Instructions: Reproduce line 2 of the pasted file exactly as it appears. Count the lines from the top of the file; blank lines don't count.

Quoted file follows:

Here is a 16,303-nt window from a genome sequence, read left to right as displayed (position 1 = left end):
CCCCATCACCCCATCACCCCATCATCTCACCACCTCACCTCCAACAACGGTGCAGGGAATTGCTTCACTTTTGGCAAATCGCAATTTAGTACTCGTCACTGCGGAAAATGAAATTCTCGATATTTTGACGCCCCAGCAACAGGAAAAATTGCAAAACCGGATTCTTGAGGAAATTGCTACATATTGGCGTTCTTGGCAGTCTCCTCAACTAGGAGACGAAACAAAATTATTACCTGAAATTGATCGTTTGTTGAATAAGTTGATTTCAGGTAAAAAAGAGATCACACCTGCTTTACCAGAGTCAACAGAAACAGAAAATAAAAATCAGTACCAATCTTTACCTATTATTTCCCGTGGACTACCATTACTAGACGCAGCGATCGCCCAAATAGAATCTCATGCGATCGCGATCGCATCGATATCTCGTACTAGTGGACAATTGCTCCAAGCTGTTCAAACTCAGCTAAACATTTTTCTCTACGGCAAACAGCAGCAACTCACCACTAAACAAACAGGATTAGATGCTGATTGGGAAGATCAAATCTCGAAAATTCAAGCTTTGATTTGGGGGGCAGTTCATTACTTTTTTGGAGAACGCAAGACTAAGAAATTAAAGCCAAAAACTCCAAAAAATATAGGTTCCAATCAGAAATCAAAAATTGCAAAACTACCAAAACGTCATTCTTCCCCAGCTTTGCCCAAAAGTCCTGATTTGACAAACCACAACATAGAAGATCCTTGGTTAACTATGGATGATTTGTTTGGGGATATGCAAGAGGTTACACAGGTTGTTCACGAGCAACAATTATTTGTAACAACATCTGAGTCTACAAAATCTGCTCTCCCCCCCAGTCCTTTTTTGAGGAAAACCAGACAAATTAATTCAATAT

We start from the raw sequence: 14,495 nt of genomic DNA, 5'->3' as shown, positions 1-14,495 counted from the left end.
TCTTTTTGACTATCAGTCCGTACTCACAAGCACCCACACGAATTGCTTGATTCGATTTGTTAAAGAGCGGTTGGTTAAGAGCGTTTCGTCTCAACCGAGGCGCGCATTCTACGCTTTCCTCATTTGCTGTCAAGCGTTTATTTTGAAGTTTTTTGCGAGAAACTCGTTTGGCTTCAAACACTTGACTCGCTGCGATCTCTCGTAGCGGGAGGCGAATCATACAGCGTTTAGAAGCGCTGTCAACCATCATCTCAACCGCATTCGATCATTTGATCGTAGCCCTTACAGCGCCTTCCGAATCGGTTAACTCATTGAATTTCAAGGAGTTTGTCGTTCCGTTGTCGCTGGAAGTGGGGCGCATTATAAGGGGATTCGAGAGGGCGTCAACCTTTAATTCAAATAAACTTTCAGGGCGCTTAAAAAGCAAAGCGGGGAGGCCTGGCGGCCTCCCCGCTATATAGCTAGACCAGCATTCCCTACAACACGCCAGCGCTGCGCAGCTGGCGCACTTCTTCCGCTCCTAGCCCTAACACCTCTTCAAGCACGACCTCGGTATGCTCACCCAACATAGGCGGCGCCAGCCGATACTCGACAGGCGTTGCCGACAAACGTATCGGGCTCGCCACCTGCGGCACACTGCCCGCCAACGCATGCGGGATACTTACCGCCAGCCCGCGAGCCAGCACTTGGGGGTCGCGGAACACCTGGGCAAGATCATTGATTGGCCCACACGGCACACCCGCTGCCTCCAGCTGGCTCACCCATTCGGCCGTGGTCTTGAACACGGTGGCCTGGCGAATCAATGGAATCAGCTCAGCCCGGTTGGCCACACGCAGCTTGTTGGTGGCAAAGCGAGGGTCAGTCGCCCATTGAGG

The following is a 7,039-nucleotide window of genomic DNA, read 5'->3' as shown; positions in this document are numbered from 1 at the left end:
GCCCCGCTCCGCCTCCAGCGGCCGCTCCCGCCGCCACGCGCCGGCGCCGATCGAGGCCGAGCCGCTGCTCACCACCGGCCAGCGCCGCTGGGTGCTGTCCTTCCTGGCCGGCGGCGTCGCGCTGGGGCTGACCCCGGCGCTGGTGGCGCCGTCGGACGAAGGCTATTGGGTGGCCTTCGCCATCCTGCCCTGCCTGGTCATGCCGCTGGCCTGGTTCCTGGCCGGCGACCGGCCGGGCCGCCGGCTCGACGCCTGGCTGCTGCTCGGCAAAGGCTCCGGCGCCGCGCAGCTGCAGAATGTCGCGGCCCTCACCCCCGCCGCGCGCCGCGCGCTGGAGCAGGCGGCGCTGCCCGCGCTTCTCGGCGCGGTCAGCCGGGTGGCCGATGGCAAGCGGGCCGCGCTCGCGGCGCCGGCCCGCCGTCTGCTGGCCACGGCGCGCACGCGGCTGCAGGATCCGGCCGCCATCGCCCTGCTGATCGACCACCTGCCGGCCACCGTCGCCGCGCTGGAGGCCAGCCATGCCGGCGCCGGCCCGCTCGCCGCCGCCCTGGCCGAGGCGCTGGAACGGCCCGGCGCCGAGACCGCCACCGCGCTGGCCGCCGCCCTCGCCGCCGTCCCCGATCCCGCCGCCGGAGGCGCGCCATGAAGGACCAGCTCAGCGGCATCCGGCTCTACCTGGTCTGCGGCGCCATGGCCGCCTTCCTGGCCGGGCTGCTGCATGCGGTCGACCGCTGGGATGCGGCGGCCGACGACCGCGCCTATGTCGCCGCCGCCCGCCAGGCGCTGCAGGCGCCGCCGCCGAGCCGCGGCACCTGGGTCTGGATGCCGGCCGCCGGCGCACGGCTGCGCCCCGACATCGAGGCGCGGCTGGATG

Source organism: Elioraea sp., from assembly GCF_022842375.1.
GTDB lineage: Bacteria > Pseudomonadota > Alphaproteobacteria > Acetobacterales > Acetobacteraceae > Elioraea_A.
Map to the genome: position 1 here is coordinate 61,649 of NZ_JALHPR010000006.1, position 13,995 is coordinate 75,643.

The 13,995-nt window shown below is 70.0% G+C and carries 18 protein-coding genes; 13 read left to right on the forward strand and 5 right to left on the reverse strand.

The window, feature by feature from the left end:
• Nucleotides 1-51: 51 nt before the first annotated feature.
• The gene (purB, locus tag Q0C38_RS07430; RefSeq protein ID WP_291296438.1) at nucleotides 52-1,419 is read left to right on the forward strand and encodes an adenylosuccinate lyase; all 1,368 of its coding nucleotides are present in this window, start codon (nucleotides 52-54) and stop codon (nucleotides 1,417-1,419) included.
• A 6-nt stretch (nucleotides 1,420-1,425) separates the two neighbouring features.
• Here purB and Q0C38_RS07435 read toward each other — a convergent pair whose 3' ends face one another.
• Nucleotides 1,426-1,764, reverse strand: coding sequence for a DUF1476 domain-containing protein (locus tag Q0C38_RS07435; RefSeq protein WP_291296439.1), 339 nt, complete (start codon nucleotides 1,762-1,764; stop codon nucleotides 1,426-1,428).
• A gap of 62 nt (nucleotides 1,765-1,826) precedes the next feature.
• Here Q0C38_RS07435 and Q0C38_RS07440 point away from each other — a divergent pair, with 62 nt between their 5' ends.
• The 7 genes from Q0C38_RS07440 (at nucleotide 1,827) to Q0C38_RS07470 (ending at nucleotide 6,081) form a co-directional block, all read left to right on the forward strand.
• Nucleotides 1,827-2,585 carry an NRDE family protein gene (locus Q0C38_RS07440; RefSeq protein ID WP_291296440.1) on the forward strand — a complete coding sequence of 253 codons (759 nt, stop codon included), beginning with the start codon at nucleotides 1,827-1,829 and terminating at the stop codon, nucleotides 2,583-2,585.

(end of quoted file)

CCCCATCACCCCATCACCCCATCATCTCACCACCTCACCTCCAACAACGGTGCAGGGAATTGCTTCACTTTTGGCAAATCGCAATTTAGTACTCGTCACTGCGGAAAATGAAATTCTCGATATTTTGACGCCCCAGCAACAGGAAAAATTGCAAAACCGGATTCTTGAGGAAATTGCTACATATTGGCGTTCTTGGCAGTCTCCTCAACTAGGAGACGAAACAAAATTATTACCTGAAATTGATCGTTTGTTGAATAAGTTGATTTCAGGTAAAAAAGAGATCACACCTGCTTTACCAGAGTCAACAGAAACAGAAAATAAAAATCAGTACCAATCTTTACCTATTATTTCCCGTGGACTACCATTACTAGACGCAGCGATCGCCCAAATAGAATCTCATGCGATCGCGATCGCATCGATATCTCGTACTAGTGGACAATTGCTCCAAGCTGTTCAAACTCAGCTAAACATTTTTCTCTACGGCAAACAGCAGCAACTCACCACTAAACAAACAGGATTAGATGCTGATTGGGAAGATCAAATCTCGAAAATTCAAGCTTTGATTTGGGGGGCAGTTCATTACTTTTTTGGAGAACGCAAGACTAAGAAATTAAAGCCAAAAACTCCAAAAAATATAGGTTCCAATCAGAAATCAAAAATTGCAAAACTACCAAAACGTCATTCTTCCCCAGCTTTGCCCAAAAGTCCTGATTTGACAAACCACAACATAGAAGATCCTTGGTTAACTATGGATGATTTGTTTGGGGATATGCAAGAGGTTACACAGGTTGTTCACGAGCAACAATTATTTGTAACAACATCTGAGTCTACAAAATCTGCTCTCCCCCCCAGTCCTTTTTTGAGGAAAACCAGACAAATTAATTCAATAT